Just remember to approach this with professionalism with a clear goal in mind. You won’t get far in reaching out to a recruiter if they believe you aren’t serious about landing a new job.

2. Advertise Your Availability on LinkedIn

LinkedIn may not seem like an alternative job search site. However, there are some ways to use this platform that you may have never considered before. 

mention your availability on social

Take a closer look at the #OpenToWork feature. Here’s how it works: 

  • Click the Me icon on your LinkedIn page
  • Select view profile
  • Click the Open To button
  • Choose finding a new job
  • Select the job types you want to pursue
  • Decide if you want to let everyone know or just recruiters
  • Click or tap add to profile

If you choose to share your job search publicly, LinkedIn will give you a frame that says, #OpenToWork.

3. Network in Niche Communities

You’ve probably heard about the so-called hidden job market

These are positions that are never advertised through traditional channels. You may learn about them through word of mouth or by participating in niche communities. This method is especially useful if you are in a field that is small or involves some very specialized knowledge.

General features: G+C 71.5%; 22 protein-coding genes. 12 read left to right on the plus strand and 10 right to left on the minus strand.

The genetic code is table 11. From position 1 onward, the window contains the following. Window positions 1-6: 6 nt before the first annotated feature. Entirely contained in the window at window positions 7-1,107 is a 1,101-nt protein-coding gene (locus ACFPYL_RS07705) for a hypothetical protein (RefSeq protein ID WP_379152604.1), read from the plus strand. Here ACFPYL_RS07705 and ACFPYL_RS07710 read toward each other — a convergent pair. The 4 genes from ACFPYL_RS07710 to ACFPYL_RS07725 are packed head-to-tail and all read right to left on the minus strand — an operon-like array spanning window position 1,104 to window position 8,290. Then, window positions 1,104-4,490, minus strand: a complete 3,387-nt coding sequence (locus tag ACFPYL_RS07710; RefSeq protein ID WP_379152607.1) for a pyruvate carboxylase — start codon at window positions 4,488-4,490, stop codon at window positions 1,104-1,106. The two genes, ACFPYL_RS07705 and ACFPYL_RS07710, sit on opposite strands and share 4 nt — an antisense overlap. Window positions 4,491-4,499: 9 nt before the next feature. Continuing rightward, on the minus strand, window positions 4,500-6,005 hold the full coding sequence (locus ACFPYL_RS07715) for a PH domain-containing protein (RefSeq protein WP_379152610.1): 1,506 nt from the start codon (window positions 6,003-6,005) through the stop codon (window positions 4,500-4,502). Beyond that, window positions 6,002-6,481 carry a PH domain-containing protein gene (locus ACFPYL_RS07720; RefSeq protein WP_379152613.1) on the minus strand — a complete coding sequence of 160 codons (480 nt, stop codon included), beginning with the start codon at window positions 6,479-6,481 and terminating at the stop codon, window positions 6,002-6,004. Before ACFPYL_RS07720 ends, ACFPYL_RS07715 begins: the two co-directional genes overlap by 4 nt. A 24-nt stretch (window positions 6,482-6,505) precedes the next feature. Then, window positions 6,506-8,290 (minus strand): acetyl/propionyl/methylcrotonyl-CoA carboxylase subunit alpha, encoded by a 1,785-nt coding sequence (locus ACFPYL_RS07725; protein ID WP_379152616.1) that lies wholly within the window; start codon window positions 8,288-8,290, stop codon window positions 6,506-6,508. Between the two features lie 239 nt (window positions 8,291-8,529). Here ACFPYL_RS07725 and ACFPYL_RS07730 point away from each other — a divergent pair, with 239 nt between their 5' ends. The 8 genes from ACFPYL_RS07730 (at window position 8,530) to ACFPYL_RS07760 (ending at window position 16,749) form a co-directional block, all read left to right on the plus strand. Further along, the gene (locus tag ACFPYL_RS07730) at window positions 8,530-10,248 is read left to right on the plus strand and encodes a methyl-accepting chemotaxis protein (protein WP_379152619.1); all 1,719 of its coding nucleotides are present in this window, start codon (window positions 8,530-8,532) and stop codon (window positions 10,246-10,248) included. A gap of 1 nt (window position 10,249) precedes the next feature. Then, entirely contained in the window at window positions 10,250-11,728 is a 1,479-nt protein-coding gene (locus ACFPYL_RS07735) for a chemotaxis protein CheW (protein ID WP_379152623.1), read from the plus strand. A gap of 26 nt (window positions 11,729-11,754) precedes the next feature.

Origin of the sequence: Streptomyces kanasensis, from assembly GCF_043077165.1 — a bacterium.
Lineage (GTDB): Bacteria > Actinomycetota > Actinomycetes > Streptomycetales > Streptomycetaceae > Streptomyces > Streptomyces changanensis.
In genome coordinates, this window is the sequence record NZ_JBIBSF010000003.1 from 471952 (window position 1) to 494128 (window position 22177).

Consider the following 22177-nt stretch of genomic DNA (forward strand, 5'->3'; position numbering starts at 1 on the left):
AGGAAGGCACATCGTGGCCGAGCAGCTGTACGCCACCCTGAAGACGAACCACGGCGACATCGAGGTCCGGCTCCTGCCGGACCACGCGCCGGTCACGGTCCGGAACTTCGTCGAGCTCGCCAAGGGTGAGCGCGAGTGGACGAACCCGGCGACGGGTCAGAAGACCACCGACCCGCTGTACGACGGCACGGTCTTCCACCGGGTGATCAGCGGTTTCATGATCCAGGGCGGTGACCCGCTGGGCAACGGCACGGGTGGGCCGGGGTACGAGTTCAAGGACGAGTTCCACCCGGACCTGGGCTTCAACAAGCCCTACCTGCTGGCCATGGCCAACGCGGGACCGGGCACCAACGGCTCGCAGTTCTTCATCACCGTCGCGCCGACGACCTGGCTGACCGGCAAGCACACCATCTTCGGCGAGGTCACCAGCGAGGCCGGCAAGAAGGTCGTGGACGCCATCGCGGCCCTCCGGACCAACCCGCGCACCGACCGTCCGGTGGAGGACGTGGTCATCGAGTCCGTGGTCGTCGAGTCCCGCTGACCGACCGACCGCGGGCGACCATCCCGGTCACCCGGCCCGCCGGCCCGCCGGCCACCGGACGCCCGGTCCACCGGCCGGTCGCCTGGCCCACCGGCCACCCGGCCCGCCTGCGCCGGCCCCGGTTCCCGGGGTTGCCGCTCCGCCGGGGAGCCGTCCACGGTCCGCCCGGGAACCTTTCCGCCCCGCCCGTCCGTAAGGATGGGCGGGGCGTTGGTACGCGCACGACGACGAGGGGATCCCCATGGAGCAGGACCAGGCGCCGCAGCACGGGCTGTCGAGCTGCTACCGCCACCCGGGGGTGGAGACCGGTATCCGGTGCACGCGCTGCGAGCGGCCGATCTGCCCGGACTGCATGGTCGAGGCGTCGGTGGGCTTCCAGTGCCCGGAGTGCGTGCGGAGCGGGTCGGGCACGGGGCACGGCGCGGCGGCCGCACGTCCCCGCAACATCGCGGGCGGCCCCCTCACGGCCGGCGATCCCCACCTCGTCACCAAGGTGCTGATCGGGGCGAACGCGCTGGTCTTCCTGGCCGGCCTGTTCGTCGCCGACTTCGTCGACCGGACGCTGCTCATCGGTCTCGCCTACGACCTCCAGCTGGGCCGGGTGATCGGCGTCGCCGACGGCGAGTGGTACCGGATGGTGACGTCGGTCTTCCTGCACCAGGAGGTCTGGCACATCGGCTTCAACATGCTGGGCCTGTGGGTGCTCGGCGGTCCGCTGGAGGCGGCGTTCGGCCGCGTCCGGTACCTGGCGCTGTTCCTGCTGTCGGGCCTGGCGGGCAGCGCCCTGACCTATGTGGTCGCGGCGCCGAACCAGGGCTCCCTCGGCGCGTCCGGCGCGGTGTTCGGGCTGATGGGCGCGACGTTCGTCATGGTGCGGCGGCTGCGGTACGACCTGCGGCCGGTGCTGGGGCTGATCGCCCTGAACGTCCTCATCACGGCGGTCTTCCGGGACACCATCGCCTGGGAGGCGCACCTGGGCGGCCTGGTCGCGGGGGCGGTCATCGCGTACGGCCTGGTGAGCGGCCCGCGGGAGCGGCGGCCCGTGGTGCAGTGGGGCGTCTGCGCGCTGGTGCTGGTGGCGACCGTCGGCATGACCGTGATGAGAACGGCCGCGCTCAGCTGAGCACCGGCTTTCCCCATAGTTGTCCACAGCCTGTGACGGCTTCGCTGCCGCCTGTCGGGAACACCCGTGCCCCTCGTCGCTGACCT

Take part in online sites, apps, or live groups that relate to your profession. You may learn about job opportunities. There will also be opportunities to pitch your own talents. Here are a few example groups:

Also, don’t neglect Reddit or Facebook in your search to make professional connections. Search both platforms for groups and subreddits related to your niche. You will most likely find both local and national groups.

4. Attend Industry Events and Meetups

You can’t beat meeting up with people in your field to jumpstart your job search. But the key is knowing how and where to find these gatherings.

Start with online platforms for arranging in person meetups. Of course, one of the most popular is Meetup. You can also check out EventBrite or Citysocializer. Your local chamber of commerce may also host regular events.